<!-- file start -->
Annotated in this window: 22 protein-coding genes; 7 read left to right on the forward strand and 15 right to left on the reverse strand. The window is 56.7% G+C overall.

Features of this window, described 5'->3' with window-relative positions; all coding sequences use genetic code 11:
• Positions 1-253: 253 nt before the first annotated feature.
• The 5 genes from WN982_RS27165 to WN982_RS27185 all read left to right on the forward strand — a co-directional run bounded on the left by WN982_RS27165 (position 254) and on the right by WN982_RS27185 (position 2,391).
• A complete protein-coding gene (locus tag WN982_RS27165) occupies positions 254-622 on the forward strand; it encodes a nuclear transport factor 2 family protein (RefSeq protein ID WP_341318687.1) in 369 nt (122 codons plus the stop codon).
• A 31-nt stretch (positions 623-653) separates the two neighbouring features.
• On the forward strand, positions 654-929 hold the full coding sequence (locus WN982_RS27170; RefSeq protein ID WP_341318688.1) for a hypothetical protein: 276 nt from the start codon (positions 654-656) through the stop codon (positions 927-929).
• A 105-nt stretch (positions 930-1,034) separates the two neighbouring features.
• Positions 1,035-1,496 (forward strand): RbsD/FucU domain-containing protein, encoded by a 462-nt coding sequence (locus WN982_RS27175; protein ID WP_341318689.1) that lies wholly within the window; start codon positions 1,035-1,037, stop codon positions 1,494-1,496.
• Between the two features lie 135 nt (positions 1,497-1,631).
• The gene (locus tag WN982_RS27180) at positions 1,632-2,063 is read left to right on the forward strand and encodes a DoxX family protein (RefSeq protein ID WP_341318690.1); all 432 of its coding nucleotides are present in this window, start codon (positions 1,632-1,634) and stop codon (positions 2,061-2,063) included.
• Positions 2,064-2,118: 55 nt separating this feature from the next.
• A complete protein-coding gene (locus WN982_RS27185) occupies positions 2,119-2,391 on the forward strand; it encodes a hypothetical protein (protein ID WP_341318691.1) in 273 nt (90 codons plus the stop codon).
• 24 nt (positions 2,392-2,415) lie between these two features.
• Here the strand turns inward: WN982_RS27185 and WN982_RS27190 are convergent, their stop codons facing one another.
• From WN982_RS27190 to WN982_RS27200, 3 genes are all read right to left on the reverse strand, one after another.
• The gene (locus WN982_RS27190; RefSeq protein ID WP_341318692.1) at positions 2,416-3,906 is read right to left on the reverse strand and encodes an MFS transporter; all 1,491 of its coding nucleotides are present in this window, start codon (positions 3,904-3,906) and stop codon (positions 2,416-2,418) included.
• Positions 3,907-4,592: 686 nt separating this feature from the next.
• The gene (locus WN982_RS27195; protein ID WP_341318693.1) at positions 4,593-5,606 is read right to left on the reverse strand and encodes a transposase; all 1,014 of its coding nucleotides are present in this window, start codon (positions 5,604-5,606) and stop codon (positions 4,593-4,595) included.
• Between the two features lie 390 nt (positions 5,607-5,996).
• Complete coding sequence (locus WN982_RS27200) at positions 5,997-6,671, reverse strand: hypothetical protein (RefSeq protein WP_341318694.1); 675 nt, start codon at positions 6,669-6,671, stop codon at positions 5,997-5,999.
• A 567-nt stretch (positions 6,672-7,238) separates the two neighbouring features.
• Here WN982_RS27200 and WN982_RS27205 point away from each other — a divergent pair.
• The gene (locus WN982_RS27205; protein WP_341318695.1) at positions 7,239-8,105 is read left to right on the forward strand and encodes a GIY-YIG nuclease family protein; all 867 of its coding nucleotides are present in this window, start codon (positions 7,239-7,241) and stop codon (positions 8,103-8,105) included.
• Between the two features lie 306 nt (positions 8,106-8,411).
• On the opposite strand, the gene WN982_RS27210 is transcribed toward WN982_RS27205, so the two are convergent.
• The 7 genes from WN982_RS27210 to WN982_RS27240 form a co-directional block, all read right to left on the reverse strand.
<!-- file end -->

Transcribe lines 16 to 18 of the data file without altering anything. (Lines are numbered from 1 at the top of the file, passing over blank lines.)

• From WN982_RS27190 to WN982_RS27200, 3 genes are all read right to left on the reverse strand, one after another.
• The gene (locus WN982_RS27190; RefSeq protein ID WP_341318692.1) at positions 2,416-3,906 is read right to left on the reverse strand and encodes an MFS transporter; all 1,491 of its coding nucleotides are present in this window, start codon (positions 3,904-3,906) and stop codon (positions 2,416-2,418) included.
• Positions 3,907-4,592: 686 nt separating this feature from the next.